I should also clarify that this only applies to my own food - if I'm cooking for other people, then I apply slightly more rigorous standards! (In the same way that I will wear surgical gloves when treating casualties.)

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From:rileen
Date:January 7th, 2006 10:14 pm (UTC)
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I reckon it's also a question of what, as the food and its packaging can also make a difference. In my own room/home, the rule would generally apply.

And here's wishing you a happy 2006!

I'd hoped to contact you during my visit to the U.K over Xmas-new year, but didn't manage to.
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From:sammoore
Date:January 8th, 2006 10:32 am (UTC)
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if I know the answers to lots of questions (or at least think that I do), and other people are being quiet, should I keep answering them or is it better (fairer) for me to stay quiet and encourage other people to have a go?

This is a constant dilemma, particularly on courses designed for non-academic people. I have found it on 1st-Aid, canoeing and Food Hygiene course.

I reckon the best thing to do is to wait for someone else to volunteer the answer and if they don't, then answer it. If you occasionally shut up and don't answer, that helps the tutor feel like they are teaching you something. Everybody wins :-)

(In the same way that I will wear surgical gloves when treating casualties.)

I have gloves at the top of my first aid kit but the reality is that the few times I've had to stem major (ish) bleeding there hasn't been time to put them on. I try to put them on before I "poke around" in a cut/wound and always wash my hands afterwards.

It's like mouth shields. Given that I have to carry my kit, often for days, I can'tt afford the space for more than a protective sheet and these are almost impossible to get a seal with. I carry one in case the person in question is bleeding from the mouth or has ingested poison but I suspect in reality I would just dive straight in flesh to flesh.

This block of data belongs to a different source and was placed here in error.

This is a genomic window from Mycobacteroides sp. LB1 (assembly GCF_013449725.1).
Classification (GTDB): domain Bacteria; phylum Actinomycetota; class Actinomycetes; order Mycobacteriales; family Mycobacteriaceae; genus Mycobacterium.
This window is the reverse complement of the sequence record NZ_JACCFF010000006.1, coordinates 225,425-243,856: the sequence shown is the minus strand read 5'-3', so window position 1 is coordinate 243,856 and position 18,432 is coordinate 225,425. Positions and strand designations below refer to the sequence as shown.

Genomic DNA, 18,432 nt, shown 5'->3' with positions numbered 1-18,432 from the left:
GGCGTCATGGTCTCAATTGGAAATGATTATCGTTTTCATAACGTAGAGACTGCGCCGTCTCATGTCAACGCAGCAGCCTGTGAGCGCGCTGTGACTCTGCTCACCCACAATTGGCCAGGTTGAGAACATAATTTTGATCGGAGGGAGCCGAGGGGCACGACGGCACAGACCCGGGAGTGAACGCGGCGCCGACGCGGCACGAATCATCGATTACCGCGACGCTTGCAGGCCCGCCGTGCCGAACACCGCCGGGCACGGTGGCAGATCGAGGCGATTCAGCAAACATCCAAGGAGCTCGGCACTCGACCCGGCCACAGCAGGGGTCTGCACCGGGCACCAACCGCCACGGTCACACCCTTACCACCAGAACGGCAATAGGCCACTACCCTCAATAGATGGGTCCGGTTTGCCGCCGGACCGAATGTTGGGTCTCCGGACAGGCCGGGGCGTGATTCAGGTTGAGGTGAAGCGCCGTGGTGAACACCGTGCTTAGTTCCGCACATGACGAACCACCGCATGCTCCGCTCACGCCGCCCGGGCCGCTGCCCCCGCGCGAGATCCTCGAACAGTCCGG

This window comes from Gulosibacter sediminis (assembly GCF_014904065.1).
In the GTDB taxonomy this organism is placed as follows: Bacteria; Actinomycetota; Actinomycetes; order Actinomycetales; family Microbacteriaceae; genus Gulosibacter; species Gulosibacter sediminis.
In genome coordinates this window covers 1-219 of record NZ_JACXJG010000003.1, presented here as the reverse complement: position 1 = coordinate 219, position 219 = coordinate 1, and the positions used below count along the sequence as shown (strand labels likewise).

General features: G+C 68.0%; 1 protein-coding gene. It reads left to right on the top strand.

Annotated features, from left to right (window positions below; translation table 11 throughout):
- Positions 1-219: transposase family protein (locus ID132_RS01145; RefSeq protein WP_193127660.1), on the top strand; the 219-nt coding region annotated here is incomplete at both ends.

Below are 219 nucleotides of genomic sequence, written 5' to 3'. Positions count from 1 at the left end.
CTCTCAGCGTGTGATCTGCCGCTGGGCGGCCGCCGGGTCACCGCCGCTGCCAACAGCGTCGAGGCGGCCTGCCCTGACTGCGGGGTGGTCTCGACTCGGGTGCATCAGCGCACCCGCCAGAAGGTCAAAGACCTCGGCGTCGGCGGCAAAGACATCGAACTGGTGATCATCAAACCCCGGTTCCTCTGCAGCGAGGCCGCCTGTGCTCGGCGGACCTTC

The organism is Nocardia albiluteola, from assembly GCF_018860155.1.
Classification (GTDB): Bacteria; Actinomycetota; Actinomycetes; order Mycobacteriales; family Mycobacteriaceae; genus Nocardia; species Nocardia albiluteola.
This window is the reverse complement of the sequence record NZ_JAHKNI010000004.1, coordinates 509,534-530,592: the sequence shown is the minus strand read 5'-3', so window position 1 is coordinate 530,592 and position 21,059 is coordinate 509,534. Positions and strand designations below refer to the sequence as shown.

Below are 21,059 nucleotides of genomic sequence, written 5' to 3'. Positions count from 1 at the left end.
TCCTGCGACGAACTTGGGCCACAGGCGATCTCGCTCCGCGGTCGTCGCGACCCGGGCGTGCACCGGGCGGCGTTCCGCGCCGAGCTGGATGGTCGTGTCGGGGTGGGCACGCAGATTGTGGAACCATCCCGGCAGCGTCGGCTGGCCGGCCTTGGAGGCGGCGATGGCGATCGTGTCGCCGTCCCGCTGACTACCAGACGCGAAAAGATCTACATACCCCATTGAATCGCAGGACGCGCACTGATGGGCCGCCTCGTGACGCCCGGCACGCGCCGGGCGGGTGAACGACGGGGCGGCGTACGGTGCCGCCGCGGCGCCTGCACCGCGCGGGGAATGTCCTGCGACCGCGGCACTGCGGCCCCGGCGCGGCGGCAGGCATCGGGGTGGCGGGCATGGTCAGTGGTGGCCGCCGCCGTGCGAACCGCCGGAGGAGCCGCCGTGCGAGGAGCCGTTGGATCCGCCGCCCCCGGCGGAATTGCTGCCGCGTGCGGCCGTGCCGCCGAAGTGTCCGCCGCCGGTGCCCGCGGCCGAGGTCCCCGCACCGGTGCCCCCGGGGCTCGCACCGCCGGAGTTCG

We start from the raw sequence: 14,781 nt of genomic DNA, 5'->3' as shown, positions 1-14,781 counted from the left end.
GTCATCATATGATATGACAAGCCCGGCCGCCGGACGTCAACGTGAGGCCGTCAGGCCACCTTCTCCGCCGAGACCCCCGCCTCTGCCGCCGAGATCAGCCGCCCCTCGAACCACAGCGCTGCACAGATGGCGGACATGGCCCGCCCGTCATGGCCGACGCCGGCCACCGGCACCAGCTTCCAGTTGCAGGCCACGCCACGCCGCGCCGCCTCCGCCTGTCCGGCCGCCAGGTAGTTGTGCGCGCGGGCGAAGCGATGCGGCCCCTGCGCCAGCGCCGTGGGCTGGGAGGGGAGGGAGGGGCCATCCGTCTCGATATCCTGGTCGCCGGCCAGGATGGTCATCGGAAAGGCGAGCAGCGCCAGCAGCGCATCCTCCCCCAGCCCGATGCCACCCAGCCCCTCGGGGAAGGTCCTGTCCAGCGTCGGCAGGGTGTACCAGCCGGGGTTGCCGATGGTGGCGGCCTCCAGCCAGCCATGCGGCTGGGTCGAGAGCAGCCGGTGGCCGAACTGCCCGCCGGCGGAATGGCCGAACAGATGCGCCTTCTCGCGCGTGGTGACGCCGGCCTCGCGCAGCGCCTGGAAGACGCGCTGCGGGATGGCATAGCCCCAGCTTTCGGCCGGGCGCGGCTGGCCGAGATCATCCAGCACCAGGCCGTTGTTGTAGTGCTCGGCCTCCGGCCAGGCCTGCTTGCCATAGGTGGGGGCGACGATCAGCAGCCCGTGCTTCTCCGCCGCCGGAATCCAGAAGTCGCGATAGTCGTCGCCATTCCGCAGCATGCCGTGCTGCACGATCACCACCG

The figure that was quoted to me about HIV (and I realise that is not the only transferable disease) is that you would have stick yourself on average 300 times with an infected needle to contract the disease. This seems like a risk worth taking to protect someones life.

Just my £0.02 worth

Sam
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From:johnckirk
Date:January 8th, 2006 12:48 pm (UTC)
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The interesting thing about gloves is that the trainer asked "who is most at risk?" - I said "you are", but the answer turned out to be "the casualty". This was one case where I possibly shouldn't have leapt in with the answer :)

Anyway, it makes sense now I think about it - I may have tiny cuts on my fingers, but realistically I'm unlikely to contract any disease that way. Whereas if someone else is bleeding in their chest, and I stick dirty hands into their blood, it's probably not much consolation to say "I'll wash my hands afterwards", since I'll already have infected them by that point.